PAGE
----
It helped that I worked at home, attending meetings only when essential, otherwise doing business by phone, fax, or e-mail. It helped that I outfitted my bike with lights for night riding and cargo-carrying racks for books and groceries. It also helped that our bus system was one of a growing number allow-ing passengers to bring bikes along; combining cycling and transit helped me travel with a range and convenience rivaling cars, for far less cost. But what really kept me going were the personal benefits I reaped from car-free living. I saved money. I got more exercise and dropped a few pounds without watching what I ate. I slept better at night. And I felt great! Being in shape raised my confidence, and being able to travel with less environmental impact gave me great satisfaction. Overall, I realized, divorcing my car was a lot of fun.
A couple years after my first car divorce, my life changed again. I moved to an even more rural area and married a man who owned a car. I figured I'd continue my biking lifestyle, and that we could both move toward ridding the world of another automobile. But when severe winters and a nearly complete lack of transit proved to be greater obstacles than we'd figured, we decided our location might call for a car-lite divorce. We continued to bike when we could, keeping the car in the garage to be used for longer-distance travel, some cargo-carrying trips, and during severe weather. We also added a small home-converted electric vehicle to our conveyance repertoire, charging it with solar energy when the sun allowed.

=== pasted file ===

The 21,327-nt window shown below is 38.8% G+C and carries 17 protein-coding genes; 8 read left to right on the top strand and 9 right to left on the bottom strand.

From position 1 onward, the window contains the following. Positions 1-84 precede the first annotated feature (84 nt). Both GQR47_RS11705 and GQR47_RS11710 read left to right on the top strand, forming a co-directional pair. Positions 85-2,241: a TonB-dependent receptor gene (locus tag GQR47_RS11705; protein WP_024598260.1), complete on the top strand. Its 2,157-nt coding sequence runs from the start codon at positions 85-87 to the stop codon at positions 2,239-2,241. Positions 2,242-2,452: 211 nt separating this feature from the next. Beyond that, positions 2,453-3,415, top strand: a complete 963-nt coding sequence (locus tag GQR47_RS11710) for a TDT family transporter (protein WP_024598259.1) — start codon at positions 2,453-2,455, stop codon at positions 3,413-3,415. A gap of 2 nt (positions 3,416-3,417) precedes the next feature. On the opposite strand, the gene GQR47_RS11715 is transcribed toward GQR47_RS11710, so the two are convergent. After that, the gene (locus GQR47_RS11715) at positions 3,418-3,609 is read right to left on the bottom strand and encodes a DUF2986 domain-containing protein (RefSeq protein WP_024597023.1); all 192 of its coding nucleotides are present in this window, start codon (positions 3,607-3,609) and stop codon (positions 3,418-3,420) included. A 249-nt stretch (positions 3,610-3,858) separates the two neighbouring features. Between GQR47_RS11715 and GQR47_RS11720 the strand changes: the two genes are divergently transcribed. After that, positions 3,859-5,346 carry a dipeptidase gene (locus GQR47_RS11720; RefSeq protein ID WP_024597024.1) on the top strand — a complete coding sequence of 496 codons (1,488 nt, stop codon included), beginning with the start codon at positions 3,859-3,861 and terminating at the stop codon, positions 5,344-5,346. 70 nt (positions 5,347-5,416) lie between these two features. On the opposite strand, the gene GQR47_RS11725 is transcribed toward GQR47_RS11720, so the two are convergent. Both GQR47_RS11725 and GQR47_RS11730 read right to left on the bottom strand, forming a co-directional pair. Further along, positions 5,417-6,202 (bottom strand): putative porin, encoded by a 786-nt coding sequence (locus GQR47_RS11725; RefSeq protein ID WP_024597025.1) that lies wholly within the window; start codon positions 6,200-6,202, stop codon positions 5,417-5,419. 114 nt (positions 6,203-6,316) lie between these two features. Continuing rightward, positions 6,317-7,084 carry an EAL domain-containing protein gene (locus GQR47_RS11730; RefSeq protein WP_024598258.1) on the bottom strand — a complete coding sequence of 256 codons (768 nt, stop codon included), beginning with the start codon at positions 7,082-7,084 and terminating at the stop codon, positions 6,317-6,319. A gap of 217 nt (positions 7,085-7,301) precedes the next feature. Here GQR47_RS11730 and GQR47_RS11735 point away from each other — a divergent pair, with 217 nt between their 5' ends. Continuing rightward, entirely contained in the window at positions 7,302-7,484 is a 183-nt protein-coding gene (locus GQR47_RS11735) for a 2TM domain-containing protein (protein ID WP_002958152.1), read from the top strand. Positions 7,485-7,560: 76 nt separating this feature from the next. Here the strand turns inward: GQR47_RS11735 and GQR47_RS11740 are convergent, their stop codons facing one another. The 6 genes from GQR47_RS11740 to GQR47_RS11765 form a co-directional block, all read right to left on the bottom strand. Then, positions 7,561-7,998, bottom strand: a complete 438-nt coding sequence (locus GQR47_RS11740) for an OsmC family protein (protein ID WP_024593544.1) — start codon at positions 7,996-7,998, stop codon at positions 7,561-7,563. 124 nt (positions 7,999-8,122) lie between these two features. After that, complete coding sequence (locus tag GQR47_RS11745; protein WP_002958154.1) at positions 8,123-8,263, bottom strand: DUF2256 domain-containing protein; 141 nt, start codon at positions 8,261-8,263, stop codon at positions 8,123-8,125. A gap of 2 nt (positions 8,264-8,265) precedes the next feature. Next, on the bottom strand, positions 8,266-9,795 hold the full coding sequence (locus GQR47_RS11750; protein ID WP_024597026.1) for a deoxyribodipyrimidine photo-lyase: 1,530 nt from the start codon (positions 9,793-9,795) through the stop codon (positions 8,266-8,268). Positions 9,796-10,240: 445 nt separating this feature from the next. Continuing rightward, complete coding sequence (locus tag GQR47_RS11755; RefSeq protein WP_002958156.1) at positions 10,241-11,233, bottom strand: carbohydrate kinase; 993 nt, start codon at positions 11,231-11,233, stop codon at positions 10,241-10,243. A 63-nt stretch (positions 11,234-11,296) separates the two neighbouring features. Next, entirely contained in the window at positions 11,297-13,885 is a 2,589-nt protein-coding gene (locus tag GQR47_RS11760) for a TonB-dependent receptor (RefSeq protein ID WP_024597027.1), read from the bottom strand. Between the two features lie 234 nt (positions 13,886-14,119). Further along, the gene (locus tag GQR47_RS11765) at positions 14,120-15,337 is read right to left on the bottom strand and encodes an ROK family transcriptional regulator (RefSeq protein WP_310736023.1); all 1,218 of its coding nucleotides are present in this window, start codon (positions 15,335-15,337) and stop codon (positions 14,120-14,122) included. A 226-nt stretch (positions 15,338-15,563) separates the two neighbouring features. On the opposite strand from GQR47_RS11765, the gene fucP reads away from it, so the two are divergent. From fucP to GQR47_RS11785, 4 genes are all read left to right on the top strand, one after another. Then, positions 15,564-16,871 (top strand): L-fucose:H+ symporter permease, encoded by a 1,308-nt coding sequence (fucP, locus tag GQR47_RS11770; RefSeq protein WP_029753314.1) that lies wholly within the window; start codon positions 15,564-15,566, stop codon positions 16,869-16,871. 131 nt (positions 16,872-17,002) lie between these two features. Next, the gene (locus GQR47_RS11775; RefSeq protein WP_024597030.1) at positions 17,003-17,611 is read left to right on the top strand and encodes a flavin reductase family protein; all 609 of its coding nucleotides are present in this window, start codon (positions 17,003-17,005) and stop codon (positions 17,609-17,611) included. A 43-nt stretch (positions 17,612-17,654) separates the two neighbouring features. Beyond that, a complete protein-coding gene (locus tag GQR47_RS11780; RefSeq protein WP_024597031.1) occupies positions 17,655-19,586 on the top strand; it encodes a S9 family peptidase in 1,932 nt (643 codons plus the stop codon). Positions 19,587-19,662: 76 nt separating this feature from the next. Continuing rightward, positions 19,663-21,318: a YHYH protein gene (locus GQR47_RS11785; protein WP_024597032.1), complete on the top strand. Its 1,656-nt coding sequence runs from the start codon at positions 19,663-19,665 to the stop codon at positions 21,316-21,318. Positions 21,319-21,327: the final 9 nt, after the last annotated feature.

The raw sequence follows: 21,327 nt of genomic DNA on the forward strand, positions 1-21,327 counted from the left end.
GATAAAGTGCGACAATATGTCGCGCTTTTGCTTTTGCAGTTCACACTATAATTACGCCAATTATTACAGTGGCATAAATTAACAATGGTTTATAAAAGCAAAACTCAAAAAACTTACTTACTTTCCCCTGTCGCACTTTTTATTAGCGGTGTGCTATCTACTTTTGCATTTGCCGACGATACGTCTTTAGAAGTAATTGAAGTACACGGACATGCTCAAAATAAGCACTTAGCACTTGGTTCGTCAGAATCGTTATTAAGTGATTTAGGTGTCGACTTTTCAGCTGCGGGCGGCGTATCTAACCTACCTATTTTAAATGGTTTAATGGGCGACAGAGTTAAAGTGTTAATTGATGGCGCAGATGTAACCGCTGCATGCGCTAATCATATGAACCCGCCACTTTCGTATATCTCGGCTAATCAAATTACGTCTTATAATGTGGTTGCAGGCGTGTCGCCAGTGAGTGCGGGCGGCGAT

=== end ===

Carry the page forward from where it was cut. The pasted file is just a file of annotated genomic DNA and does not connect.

In divorcing the cars, first one way and then the other, I've found that there are opportunities to cut car use even in some of the most car-dependent places. I've also met a lot more people who have divorced their cars and are living happily ever after. Some do it by going car-free - not owning a car, taking public transit, walking, biking, or occasionally renting a car when a need arises. Others do it by going car-lite - owning a car, but using other travel modes more often. And along with the tried and true (walking or biking short distances, taking public transit for longer trips) they've used some innovative strategies to extract themselves from automotive marriage:
* Walking School Buses: These operate like a regular school bus, but everyone's on foot. Parents, teachers, and police map safe routes, then volunteer "drivers" walk the routes, picking children up and taking them to school. Some Walking Bus routes follow colored lines painted on streets; many use safety vests or colored hats worn by participants to increase visibility. Successful Walking School Bus programs have been established in Europe, Australia, and North America.